Changing Populations and Places

Lesson Plans for Changing Populations and Places

This is a link page to sub-pages that provided detailed lesson plans and learning activities that cover everything in the IB guide for this topic. Lesson plans include resources to use on an interactive whiteboard and worksheets to print. The pages have full student access to give maximum flexibility to the teacher and the student. There are theoretical notes for extended reading and teacher notes at the top that provide timing information lesson objectives and activity instructions



2. Changing Populations and Places

Population change and demographic transition over time, including natural increase, fertility rate, life expectancy, population structure and dependency ratios

  • Detailed examples of two or more contrasting countries

Synthesis, evaluation and skills opportunities

How the impacts of population change and spatial interactions between places can be categorized and represented graphically

Population Change and The Demographic Transition

This page introduces the Demographic Transition Model and provides a number resources covering trends in population growth. The activities are based on graph analysis and well focused videos. The DTM is explored both in terms of main features and the processes that influence it through its different stages. The lesson finishes with an important video on maternal health car (pre-2015) featuring people experiencing the stark reality of coping with the problems at the early stages of the DTM as well as the changes that need to be made to move out of it.

Introduction to Population Structure and Population Pyramids

This page provides resources that introduce population pyramids as a way for examining population structures, linked to the demographic transition model. Students are introduced to population pyramids through a quick map-from- memory activity and sketch activity based on hypothetical population structures before they go on to learn more detailed ways of describing changing patterns linked to demographic transition.

Introduction to Dependency Ratios

This page introduces dependency ration as a concept. The lesson begins by calculating the dependency ratio for the class before going on to examine the issue of dependency in the UK and Uganda as exemplification rather than case study material. The page recaps population pyramids that have quirky dependency shapes and students mind map the challenges of both aging and youthful dependency.

Student Investigation into China and Nigeria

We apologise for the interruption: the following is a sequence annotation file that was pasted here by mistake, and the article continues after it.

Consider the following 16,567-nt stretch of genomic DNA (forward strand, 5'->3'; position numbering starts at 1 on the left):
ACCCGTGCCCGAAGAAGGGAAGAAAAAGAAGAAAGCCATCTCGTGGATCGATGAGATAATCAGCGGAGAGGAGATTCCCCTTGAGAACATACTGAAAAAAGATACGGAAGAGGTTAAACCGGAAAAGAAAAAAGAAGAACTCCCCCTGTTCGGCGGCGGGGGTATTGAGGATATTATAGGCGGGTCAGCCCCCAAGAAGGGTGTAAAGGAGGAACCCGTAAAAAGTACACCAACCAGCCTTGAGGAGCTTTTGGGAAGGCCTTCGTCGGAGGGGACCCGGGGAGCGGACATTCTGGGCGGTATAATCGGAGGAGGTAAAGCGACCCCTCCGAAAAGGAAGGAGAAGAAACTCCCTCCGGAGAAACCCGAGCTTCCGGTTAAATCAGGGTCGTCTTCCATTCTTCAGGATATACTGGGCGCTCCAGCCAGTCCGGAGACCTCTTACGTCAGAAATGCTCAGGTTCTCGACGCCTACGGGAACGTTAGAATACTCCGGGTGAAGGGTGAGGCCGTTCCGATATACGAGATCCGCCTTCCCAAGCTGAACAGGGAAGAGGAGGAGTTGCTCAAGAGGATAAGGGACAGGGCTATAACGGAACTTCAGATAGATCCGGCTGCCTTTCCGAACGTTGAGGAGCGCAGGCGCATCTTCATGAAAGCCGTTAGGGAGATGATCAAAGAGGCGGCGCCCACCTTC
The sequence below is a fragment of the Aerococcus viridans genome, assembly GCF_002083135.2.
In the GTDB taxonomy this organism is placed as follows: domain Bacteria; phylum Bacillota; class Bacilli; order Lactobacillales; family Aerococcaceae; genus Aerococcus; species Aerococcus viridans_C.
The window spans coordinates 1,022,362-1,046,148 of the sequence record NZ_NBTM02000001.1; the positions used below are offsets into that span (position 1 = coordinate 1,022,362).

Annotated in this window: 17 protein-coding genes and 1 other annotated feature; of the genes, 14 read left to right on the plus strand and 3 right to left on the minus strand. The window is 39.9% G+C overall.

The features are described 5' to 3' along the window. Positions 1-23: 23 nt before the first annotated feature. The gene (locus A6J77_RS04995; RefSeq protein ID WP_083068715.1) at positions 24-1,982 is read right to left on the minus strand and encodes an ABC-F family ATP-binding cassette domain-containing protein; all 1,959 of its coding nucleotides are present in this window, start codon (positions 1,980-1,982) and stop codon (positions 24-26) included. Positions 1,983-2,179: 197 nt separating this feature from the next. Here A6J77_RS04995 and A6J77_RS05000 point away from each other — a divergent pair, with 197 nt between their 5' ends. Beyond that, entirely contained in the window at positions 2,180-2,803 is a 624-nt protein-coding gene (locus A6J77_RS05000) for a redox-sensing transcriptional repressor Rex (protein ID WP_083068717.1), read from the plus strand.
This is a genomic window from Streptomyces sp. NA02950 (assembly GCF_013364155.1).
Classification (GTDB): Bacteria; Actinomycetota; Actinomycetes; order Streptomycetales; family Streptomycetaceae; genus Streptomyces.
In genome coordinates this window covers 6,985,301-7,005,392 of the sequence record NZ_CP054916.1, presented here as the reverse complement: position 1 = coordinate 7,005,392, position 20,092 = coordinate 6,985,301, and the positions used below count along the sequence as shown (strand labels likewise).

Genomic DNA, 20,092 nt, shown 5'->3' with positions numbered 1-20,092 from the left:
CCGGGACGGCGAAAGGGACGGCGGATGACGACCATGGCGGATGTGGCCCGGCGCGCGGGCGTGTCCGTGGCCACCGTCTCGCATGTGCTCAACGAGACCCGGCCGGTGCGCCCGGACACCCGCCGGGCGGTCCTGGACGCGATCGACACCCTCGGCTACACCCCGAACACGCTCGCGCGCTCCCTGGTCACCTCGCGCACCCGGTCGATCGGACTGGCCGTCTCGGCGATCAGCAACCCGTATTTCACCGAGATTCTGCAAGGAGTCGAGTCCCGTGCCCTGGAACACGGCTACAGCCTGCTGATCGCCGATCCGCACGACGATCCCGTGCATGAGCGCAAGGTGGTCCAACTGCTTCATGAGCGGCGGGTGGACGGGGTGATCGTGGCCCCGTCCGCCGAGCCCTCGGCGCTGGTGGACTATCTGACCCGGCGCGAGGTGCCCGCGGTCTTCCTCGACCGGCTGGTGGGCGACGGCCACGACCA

This page sets out instructions for students to complete an investigation either in class or as a homework assignment. Students use a series of focused sites to write a report contrasting the demographic change in China and Nigeria. Students focus on population structure, change in terms, life expectancy, fertility rate, natural increase and dependency ratio. They use screen shots of population pyramids and comment on different challenges the two countries face.


The consequences of megacity growth for individuals and societies

  • One case study of a contemporary megacity experiencing rapid growth

The causes and consequences of forced migration and internal displacement

  • Detailed examples of two or more forced movements, to include environmental and political push factors, and consequences for people and places


In the next twenty years, Lagos is likely to become one of the largest megacities in the world, but built 30% on water and facing the threat of climate change its future is uncertain. This page provides resources and activities based on the rapid growth of Lagos. It starts with a guess the city activity, before using a number of graphics and maps that explore the demographic data, spatial change and causes. It examines the consequences through an outstanding Journeyman documentary and takes an in-depth look at two potential future project, includingthe Eko Atlantic Project and 'Floating Communities' Project that may address the challenges facing very different groups within the same society.

Introduction to Migration

Migration takes place both internally, within countries and externally across countries. There is short term and long term, voluntary and forced movements of people. This unit introduces students to the main types of migration and reasons for it, through a variety of activities, including classifying photographs and infographics

Forced Internal Displacement in Nigeria

This page develops resources that look at the causes and consequences of forced internal migration in Nigeria, developing a detailed example of environmental and political push factors. Students look at the many environmental factors drawing on existing knowledge of land degradation and climate stress and focus in more depth through a mapping activity on the consequences of the 2012 flood, which led to over 2 million displaced people. Students then go on to look at the geo-political causes of migration through civil conflict and mind map the impacts of such displacement on both people and place

The European Migration Crisis

This page develops in-depth resources that get inside the causes and nature of the European migration crisis. It uses  Eritrea as place examples to map the numbers. Students are left with a true sense of the complexity of causes and the real challenges facing the people making the journey. The resources avoid over sensitive video footage and deal with the facts of migration.

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